Some years ago, 2011 to be precise, I produced a poster for a conference that mapped roles against a working learning model I had developed over the previous five years. The Student-Owned Learning Engagement model, SOLE for short (with apologies to Professor Sugata Mitra), is designed for course designers to map out their courses to ensure the curriculum is balanced, well-constructed and aligned. It also represents, I believe, an accurate picture of all of the facets of learning that a student should experience for that rounded education we purport to offer. Written on the assumption that courses reflect well-crafted intended learning outcomes across multiple domains of learning, the SOLE Model comes with an open Excel toolkit to support that process. The poster was a visual mapping of the SOLE Model against online and face-to-face spaces (and associated technologies), and the different student support roles that were required.

The details of the SOLE Model are available elsewhere, so I do not think it necessary to unpack it here. Suffice it to say, there are none elements that students need to have addressed in any course design, to varying degrees depending on discipline and level, but all are required. These are illustrated here;

SOLEmodelElements
SOLE Model - simple representation of the nine elements

Different spaces, different solutions

Traditional campus-based teaching has undergone a quiet revolution in recent years. Libraries have been at the forefront of developing social spaces, community forums, shared-working clusters, study pods and any manner of imaginative configurations. These designs have been a response to the belief that students want, and expect, to learn socially. Alongside this, there has been a steady number of lecture theatre refits that see u-shaped, parliamentary style, seating configurations rather than straight theatre styles. Seminars rooms are more likely to have reconfigurable desks, chairs on wheels, and writable walls. This has been in the belief that students learn better in cooperation with others rather than being 'lectured at'. My visualisation against the SOLE Model was about identifying the different types of spaces that support different forms of learning. It was designed to stimulate conversation at my institution about a ‘learning spaces’ strategy. Illustrated below, you can see that I used the SOLE Model to structure this classification of spaces. It is in no way presented as a 'complete' list of anything. It is merely a starting point.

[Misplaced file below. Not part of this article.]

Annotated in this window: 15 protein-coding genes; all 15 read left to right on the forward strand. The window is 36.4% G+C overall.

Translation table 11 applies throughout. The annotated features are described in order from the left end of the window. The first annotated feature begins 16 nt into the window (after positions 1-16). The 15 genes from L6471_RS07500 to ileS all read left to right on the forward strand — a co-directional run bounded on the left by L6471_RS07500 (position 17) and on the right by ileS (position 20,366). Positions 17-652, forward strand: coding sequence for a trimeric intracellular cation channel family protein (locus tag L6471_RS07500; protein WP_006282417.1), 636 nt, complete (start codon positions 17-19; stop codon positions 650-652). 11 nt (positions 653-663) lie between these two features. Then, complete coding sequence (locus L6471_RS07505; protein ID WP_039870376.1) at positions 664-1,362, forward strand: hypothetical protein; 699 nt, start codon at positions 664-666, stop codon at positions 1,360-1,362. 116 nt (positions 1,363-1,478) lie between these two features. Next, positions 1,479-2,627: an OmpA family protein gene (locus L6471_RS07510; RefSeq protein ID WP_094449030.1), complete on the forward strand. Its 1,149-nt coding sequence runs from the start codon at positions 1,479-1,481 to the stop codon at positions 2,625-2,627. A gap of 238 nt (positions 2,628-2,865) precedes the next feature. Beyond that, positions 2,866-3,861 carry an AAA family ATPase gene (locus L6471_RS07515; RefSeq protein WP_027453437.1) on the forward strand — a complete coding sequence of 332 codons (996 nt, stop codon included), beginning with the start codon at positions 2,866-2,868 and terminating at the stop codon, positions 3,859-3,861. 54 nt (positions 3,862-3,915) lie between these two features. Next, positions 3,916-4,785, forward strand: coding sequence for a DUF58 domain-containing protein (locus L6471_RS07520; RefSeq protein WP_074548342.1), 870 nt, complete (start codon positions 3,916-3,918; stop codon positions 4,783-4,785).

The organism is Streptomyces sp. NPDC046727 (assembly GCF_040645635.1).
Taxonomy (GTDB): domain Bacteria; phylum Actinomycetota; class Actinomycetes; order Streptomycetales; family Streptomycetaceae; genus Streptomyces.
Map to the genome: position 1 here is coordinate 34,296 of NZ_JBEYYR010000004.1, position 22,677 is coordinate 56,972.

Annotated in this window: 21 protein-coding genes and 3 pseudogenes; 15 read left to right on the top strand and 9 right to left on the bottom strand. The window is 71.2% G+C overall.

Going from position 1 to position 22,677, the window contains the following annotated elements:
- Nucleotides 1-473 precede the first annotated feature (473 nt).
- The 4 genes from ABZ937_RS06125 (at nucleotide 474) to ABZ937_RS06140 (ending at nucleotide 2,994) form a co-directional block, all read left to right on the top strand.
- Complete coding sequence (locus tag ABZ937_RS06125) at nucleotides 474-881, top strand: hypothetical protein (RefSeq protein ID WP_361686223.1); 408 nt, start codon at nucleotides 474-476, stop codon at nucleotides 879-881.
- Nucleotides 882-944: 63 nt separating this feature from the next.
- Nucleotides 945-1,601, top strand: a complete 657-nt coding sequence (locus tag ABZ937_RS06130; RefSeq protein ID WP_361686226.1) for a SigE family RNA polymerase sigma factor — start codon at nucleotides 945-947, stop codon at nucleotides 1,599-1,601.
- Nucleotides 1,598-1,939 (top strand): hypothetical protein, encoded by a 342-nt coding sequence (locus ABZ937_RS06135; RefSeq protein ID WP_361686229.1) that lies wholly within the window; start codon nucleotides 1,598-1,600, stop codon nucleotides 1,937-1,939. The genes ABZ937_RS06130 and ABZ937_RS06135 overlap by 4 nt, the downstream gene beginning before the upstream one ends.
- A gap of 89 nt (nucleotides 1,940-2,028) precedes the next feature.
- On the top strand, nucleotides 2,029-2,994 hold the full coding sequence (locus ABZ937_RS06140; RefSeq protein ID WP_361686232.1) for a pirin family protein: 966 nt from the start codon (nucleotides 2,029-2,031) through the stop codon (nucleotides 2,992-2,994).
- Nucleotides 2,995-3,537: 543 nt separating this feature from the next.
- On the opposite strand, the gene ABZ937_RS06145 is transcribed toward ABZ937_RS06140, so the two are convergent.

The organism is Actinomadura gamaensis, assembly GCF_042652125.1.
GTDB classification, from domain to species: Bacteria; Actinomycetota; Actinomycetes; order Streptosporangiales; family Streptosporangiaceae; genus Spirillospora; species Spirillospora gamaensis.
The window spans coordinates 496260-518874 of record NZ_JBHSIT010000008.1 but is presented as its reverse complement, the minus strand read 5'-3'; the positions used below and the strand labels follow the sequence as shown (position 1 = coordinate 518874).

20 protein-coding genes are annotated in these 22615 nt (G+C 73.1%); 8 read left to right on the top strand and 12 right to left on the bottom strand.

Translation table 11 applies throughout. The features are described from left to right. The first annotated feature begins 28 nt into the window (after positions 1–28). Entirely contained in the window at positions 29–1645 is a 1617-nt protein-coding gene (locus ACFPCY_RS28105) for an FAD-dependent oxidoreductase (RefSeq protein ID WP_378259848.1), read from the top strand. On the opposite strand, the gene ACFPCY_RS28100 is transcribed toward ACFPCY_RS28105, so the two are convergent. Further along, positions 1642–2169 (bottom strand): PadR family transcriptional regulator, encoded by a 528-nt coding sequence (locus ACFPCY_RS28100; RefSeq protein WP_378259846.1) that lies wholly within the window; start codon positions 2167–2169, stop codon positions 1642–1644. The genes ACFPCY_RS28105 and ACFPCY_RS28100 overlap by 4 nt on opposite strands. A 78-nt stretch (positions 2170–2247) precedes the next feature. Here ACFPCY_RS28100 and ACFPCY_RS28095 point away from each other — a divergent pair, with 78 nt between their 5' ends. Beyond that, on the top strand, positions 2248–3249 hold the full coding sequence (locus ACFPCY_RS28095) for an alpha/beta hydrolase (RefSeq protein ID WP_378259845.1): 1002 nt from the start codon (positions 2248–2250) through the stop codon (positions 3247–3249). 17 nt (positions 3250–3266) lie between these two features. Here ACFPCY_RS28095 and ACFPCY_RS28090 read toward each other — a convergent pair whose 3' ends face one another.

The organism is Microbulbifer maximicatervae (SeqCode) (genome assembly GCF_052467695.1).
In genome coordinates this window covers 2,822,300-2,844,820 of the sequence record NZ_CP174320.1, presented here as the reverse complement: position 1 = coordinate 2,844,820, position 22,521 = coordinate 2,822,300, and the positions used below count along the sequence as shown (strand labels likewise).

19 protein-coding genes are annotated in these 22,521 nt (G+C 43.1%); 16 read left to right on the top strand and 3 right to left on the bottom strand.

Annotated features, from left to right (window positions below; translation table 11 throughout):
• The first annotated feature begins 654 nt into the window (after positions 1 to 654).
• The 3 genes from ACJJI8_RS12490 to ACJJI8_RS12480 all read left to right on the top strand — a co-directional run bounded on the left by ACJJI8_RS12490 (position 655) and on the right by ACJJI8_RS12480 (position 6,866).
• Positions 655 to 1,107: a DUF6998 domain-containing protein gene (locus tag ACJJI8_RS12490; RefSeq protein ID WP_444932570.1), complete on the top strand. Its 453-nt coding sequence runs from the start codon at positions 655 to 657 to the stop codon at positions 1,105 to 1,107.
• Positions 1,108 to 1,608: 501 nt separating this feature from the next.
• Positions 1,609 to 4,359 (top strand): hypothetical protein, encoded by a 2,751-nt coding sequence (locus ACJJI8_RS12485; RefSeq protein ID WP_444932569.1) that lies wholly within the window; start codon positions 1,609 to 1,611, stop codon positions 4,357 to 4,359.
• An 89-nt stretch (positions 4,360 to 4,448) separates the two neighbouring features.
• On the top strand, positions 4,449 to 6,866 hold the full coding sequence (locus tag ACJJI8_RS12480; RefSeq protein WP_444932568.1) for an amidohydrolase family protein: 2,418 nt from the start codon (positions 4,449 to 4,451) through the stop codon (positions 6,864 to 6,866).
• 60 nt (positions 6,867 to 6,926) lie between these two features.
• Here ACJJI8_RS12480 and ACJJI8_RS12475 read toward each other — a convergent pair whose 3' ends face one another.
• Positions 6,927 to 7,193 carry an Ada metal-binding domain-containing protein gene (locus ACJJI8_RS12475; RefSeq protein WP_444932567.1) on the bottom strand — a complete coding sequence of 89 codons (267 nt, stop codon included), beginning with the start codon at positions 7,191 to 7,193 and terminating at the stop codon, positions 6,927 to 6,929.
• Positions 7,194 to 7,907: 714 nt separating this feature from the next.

SoleModelRoles
SOLE Model - changing nature of spaces

Different roles

What is significant is that in thinking about the changing nature of learning spaces in the face-to-face world and the online environment, seen through the prism of the SOLE Model, it also became apparent that the same thing could be done with respect to those that support learners. Again, the SOLE Model was used to articulate a range of 'traditional' academic roles in their face-to-face context, mapped against each element of the Model, and this was then extended to the online world.

SoleModelSpaces
Visualisation of the SOLE model mapped to faculty roles

 

I would hope that some fairly apparent conclusions can be drawn from this exercise. The first is that in many institutions, the academic role is incredibly diverse. An individual academic may be course material author, lecturer, seminar lead, supervisor, pastoral carer, coach, marker and personal tutor. In other institutions some of these roles are subdivided and delegated, academics concern themselves primarily to inform-connect-engage, leaving others to assess-feedback. Yet others have groups of staff who support students to collaborate-contextualise-personalise and reflect.

The second thing that becomes evident is that the transition from any face-to-face role into its online substitute (and I carefully avoid the word ‘equivalent’ here) requires a whole range of particular skills to be developed. Going from producing your own in-class PowerPoints with no real concern about the ownership of images grabbed from Google to being a digital curator is for most a steep learning curve. There is no direct equivalency between running a face-to-face seminar from moderating a discussion forum, or between running an in-class role-play scenario and attempting to do the same online over the course of a week.

Yes, they are both teaching. There are still learners, and there is an established curriculum. But there is no smell of the musty curtains or the face paint. There is no bustling of the audience or the adrenalin rush when the lights go up. We, as academic developers, are not just helping people to ‘get their courses online’, we are helping them to redefine what it means to be a contemporary, agile, flexible and multifaceted academic.

If I see another VC or Pro-VC demand that their faculty, ‘just adjust’ and ‘get their courses online’, heckling from above, I am likely, Lord help me, lose it and storm the Royal Box.

I've been looking recently at a range of new builds in Universities and colleges in the UK and have been struck by the relative lack of any learning theory behind the designs. Beyond, that is, the Vice-Chancellor's evident pride at being able to point to the new coffee franchise and padded benches and say wisely "students' like to learn in these informal spaces you know". Today, ahead of some planned workshops in July, I published a short working paper entitled “Re-visioning Learning Spaces: Evolving faculty roles and emerging learning spaces“.

The paper recognises that new build and refurbishments of educational spaces can be significant financial commitments and often represent ‘flagship’ investments for many universities. It questions whether they are really supporting effective learning. This paper advocates that truly effective spaces need to be more closely associated with the particular learning contexts one is seeking to enrich. Re-visioning our learning spaces requires universities to create and engage with a conceptual model of the learner and faculty, to develop not just new spaces but support for new roles within those spaces. The SOLE model is presented as a conceptual framework through which new spaces and new faculty roles are considered.

Paper can be downloaded at Academia.edu or direct from BPP University College pages (ISBN – 9781 4453 5457 6 / Publication Date: May 2013)